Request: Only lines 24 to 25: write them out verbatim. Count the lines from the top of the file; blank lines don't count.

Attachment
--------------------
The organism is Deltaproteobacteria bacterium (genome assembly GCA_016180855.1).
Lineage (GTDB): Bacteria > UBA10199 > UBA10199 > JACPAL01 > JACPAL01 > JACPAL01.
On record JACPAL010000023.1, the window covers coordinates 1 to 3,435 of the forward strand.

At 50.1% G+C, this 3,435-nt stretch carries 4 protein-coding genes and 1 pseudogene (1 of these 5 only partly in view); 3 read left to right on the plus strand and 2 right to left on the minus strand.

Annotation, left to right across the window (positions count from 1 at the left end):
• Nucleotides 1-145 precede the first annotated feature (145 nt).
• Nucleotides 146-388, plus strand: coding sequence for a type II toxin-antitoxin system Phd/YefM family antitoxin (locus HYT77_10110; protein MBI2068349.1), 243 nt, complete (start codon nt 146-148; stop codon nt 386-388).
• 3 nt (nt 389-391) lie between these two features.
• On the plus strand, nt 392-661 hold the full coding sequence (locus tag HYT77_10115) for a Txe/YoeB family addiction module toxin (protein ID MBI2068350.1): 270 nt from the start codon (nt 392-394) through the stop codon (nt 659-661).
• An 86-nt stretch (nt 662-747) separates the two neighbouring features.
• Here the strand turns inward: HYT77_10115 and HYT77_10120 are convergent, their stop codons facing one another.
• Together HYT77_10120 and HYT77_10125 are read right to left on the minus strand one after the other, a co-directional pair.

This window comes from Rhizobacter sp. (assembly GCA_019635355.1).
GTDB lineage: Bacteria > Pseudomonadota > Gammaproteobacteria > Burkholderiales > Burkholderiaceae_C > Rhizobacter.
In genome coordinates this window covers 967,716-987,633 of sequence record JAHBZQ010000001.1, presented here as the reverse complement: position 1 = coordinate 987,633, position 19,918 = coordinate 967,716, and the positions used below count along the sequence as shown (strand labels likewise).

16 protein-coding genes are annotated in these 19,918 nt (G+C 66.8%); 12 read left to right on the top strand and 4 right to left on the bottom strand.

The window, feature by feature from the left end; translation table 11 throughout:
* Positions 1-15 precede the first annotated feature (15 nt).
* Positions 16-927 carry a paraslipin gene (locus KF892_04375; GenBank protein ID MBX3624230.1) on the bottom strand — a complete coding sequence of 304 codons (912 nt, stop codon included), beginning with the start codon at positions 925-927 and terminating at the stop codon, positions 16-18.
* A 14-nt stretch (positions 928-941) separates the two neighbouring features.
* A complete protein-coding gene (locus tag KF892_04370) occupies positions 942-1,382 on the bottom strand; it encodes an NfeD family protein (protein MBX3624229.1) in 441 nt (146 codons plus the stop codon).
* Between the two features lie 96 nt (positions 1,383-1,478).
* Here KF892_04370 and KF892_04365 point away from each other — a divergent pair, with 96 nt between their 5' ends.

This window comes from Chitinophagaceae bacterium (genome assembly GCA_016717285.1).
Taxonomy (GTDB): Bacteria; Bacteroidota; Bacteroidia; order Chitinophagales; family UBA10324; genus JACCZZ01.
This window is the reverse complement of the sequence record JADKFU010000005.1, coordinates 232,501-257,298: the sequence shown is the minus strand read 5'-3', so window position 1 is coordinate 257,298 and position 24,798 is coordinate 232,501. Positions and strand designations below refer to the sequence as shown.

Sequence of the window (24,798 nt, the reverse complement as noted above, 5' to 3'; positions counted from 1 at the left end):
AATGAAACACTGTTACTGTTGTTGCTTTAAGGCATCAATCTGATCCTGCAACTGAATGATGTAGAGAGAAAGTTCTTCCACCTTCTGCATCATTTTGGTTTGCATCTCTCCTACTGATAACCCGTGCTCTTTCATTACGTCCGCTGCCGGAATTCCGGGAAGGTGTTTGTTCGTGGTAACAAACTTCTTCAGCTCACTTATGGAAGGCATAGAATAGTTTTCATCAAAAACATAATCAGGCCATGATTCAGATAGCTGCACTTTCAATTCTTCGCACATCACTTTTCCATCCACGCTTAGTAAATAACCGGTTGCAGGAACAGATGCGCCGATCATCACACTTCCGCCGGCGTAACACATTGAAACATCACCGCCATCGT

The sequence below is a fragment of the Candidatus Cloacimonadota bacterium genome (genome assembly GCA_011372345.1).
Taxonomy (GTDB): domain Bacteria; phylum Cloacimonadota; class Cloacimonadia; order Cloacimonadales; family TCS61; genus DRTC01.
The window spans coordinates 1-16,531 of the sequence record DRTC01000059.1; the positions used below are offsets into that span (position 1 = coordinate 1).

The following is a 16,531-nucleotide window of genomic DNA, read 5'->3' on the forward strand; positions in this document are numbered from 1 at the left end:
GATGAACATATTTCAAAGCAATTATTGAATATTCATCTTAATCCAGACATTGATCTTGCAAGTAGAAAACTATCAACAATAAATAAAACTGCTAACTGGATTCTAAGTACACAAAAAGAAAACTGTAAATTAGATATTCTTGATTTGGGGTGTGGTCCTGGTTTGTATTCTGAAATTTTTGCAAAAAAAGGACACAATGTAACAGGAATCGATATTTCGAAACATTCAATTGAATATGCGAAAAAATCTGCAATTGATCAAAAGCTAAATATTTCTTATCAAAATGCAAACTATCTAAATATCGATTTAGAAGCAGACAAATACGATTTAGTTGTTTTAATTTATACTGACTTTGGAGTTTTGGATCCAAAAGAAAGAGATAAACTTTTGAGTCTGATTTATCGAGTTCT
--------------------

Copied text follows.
This window comes from Chitinophagaceae bacterium (genome assembly GCA_016717285.1).
Taxonomy (GTDB): Bacteria; Bacteroidota; Bacteroidia; order Chitinophagales; family UBA10324; genus JACCZZ01.